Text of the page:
Retirement

Closing Pensions For Public Workers Has Proven A Mistake

A measure to close North Dakota’s public pension plan is headed to Governor Doug Burgum’s desk for signature. Before enacting the measure, the state’s chief executive would be wise to look at the experience of other states that have made such a drastic move. State leaders have learned the hard way that ending pension benefits comes with little to be gained and a big price to pay.

More specifically, states that shifted new employees from defined benefit pensions to defined contribution or cash balance plans experienced increased costs for taxpayers without significant funding improvements. Also, moving away from pensions results in cuts to public employees’ retirement security, while government employers face increased challenges hiring and retaining staff to deliver essential public services.

In fact, a recent series of case studies takes a deep dive on the experiences in four states that closed their pension plans in favor of alternative retirement plan designs: Alaska, Kentucky, Michigan, and West Virginia.

The analysis found:

— Switching from a defined benefit pension plan to a defined contribution or cash balance plan did not address existing pension underfunding as promised. Instead, costs for the taxpayers actually increased after closing the pension plan.

— Responsible funding of pension plans is key to managing legacy costs associated with these plans. The experience of the four states shows that changing benefits for new hires does not solve any existing funding shortfall.

— Changes in retirement plan design resulted in greater retirement insecurity for employees. In West Virginia’s case, this led the state to “unscramble the egg” and reopen the closed pension plan. This issue is all the more important today given that many public workers are facing financial hardships in the current economic climate.

— Workforce challenges are emerging as a result of the retirement benefit changes. Alaska is seeing roughly half of their newly hired teachers leaving within two years. The increased difficulties recruiting and retaining public employees since the pension plans were closed to new hires carries its own financial costs and harms schools. And across the nation, state and local governments are facing unprecedented challenges hiring and keeping teachers and public safety employees.

Another jurisdiction worth noting is the Town of Palm Beach, Florida. There, officials closed its existing pension systems for its employees, including police officers and firefighters. The new “combined” retirement plans offered dramatically lower pension benefits and new individual 401(k)-style defined contribution retirement accounts.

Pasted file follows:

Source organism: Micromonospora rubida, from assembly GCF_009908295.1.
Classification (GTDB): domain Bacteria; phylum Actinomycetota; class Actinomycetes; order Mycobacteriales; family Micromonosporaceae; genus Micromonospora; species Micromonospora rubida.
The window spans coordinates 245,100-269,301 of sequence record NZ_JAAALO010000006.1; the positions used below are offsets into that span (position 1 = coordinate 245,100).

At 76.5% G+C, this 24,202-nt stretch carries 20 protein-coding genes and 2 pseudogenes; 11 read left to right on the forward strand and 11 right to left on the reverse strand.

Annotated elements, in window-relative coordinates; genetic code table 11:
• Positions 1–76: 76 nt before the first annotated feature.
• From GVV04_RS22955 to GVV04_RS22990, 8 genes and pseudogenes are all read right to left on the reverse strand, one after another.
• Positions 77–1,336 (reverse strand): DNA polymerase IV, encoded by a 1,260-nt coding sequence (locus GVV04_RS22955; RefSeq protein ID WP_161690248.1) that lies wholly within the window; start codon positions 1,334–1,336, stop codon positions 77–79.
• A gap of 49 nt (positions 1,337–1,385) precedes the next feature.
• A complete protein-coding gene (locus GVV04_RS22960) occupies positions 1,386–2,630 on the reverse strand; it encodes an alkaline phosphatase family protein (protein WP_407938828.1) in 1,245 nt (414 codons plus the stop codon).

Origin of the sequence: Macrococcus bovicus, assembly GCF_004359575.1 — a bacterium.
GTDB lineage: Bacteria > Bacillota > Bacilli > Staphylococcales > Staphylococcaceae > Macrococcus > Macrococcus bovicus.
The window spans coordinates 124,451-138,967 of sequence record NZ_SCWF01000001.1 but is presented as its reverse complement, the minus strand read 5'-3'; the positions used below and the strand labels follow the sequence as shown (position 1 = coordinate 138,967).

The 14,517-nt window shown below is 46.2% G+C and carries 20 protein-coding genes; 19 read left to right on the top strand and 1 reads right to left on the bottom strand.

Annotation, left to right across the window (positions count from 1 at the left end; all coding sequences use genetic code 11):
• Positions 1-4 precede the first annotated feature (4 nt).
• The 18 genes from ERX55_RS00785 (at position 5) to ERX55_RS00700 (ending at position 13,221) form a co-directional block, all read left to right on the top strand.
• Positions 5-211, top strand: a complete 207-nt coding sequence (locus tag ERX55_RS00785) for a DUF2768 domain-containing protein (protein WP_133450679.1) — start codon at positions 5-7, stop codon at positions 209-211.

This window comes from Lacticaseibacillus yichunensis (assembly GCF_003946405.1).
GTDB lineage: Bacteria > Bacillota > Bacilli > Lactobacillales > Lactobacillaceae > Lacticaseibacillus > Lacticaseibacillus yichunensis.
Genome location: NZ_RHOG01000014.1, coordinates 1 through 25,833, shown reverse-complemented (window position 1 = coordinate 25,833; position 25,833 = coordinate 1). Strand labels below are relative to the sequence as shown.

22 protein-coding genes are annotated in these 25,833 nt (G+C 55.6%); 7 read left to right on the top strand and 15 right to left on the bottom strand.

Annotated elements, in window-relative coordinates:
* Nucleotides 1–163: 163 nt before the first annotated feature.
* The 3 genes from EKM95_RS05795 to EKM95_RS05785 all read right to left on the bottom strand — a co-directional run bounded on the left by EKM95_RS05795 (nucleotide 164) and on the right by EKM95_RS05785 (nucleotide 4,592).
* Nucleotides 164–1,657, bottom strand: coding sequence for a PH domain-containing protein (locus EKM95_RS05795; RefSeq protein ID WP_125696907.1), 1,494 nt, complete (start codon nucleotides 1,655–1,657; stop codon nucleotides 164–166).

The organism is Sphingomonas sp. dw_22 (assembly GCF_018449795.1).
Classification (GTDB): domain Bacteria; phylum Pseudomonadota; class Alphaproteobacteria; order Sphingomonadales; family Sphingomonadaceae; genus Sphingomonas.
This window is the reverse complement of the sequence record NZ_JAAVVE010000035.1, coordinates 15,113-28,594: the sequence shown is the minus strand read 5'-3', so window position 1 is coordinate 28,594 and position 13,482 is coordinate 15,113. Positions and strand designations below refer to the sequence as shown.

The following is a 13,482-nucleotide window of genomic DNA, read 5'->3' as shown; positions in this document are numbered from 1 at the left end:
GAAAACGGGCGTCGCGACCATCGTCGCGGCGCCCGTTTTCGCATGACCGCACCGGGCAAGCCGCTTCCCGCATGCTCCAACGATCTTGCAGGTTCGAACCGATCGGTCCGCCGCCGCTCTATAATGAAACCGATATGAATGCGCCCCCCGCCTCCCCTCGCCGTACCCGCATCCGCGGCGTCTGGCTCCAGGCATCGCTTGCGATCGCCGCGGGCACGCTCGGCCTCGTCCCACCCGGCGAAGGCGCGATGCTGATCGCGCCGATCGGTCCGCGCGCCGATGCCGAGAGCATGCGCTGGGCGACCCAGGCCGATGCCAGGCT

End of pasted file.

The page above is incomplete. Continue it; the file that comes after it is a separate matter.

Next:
Shortly thereafter, the town experienced a high rate of retirements and unprecedented early departures of experienced police officers and firefighters to neighboring towns that offered better pensions. Understaffed, the town faced increased costs to pay overtime hours and train replacements for the public workers who departed during a four-year period after the pension changes. Following this large, swift exodus of public safety employees, the town reconsidered the changes and later voted to abandon the 401(k)-style plans and to improve the pension plan for police officers and firefighters.

The bottom line: pensions are a proven tool for providing cost-efficient retirement benefits for workers, while also achieving the workforce goals of employers. And pensions have important economic impacts, especially in rural states. Experience has shown time and time again that such a move will have negative outcomes. Enactment of the legislation will mean North Dakota’s public workers will have lower retirement benefits, taxpayers will have higher costs, and government agencies will face increased challenges attracting and retaining public workers.

Products You May Like

Articles You May Like

South Carolina coach Dawn Staley says women’s basketball will get ‘better and better’
Here’s what to know before withdrawing funds from inherited individual retirement accounts
Here’s why it could be better to buy Series I bonds before May, experts say
China’s fiscal stimulus is losing its effectiveness, S&P says
Vince McMahon is taking vacations and in touch with Trump as WWE tries to move on from scandal-plagued ex-CEO

Leave a Reply

Your email address will not be published. Required fields are marked *